- Block unwanted content using your Home Router: This option is more for the Intermediate or advanced home user who want to block the unwanted and unneeded Ads and Pop-ops before entering your Home Network. Most Home Routers that have been built within the last 10 years can now support using a 3rd party Linux based firmware that will allow you to do more than with your Home Router than just being able to access your internet. One of these options was a Linux script that was develop by some individuals at HowToGeek.com that actually blocks all the annoying ads and pop-ups before ever leaving your router called pixelserv. This works in conjunction with a 3rd Party firmware called DD-WRT that works on most of the Big Name Home Routers that are sold today (I.E. Linksys, D-Link, Buffalo, and so forth). I ended up having to do this option for my in-laws Linksys Router because they were becoming so inundated with pop-ups wanting to help “Clean your PC” or just Ads popping at of nowhere which was really starting to slow down there internet speeds. Once I implemented this within their home router no more complaints of pop-up or Ads, Internets speeds greatly improved, and best of all it help completely reduced their chances of malware.
Common Sense Options
- Do not click on pop-ops advertisements especially those wanting to help “Clean your PC”, just exit out of them. Most times by clicking on these pop-up ads they will infect your computes with different forms of malware or spyware that will end up slowing down and invade your privacy on your PC.
- Do not open e-mails from people that you do not know: These scammers get a hold of your contact information by various means and send you to sites once you click on those e-mails that will severely infect your PC.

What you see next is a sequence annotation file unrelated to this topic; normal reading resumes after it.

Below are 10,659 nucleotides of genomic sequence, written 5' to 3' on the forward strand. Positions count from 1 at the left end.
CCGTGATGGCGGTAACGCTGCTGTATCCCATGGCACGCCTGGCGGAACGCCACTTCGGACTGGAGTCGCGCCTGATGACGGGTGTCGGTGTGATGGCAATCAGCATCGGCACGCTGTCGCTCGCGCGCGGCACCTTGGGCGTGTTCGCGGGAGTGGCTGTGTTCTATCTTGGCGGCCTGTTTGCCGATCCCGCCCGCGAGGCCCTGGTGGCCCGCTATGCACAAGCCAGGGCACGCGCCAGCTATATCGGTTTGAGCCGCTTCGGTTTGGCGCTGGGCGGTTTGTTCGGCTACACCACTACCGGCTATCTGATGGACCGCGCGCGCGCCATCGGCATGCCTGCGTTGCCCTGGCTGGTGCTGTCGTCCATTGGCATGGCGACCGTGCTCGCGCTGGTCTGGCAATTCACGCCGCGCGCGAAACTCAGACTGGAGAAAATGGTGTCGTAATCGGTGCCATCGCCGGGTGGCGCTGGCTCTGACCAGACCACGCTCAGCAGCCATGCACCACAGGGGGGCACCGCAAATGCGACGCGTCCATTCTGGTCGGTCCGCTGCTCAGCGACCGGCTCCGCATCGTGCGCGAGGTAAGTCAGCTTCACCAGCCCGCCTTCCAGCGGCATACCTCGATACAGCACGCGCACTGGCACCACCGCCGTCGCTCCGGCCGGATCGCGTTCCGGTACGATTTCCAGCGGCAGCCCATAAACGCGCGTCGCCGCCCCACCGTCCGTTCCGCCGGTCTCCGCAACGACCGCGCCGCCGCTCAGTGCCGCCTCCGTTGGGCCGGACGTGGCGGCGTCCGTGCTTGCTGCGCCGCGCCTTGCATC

- Do not respond to or forward Chain e-mails, even if it is from someone you know: These chain mails can have a link attached that can re-direct you to a website that can infect and harm your PC. Your contact may have just read the subject line “Forward this to a 100 people to help Suzie with Breast Cancer” but did not read the body of the message which they may have inadvertently passed along.
- Be cautious of e-mails sent from a known contact that might be out of character for the sender: If you get an e-mail from your mother-in law with a Subject line of just “Re: “ and just has a link that says “To enlarge your Male Organ, click here for more details” or says “Work Free from Home” either call that person directly or send them a separate e-mail verifying the content of the “out of ordinary” e-mail received from that party. 99% of the time that individuals e-mail account has been hacked and the hacker is now using that e-mail account’s contact list to spread their scams. Without saying those links can and will do harm to your computer.
- Do not reply to e-mails from “Big Name” Website’s asking to update your user account information (I.E. Microsoft’s hotmail, Google’s Gmail, Yahoo, and so forth) : These are generally phishing scams that have in that same body of that e-mail asking for your full Name, Address, phone number, date of birth, social security number, and so forth. You can generally spot these right away by the senders e-mail which instead of being MicrosoftHotmailTeam@msn.com it will be like G47@hotmail.au . Most of these companies as a rule will never contact you directly, especially Microsoft.
What started out as a relatively small and quit SCAM within India which at one time just targeted primarily the United Kingdom is now being adopted by other Scammers worldwide which have target other English speaking countries such as Australia and the United States. While the SCAM may vary depending which country the format of the Microsoft Cold Caller is using the end results are the same. The victim loses their money, privacy, and peace of mind. Only through self education and cyber awareness can we make the Microsoft Cold Caller’s SCAM ineffective.
Please fell free to leave me a comment and pass this article on to whom you may feel will benifit from it.
The following links I used as reference for my article…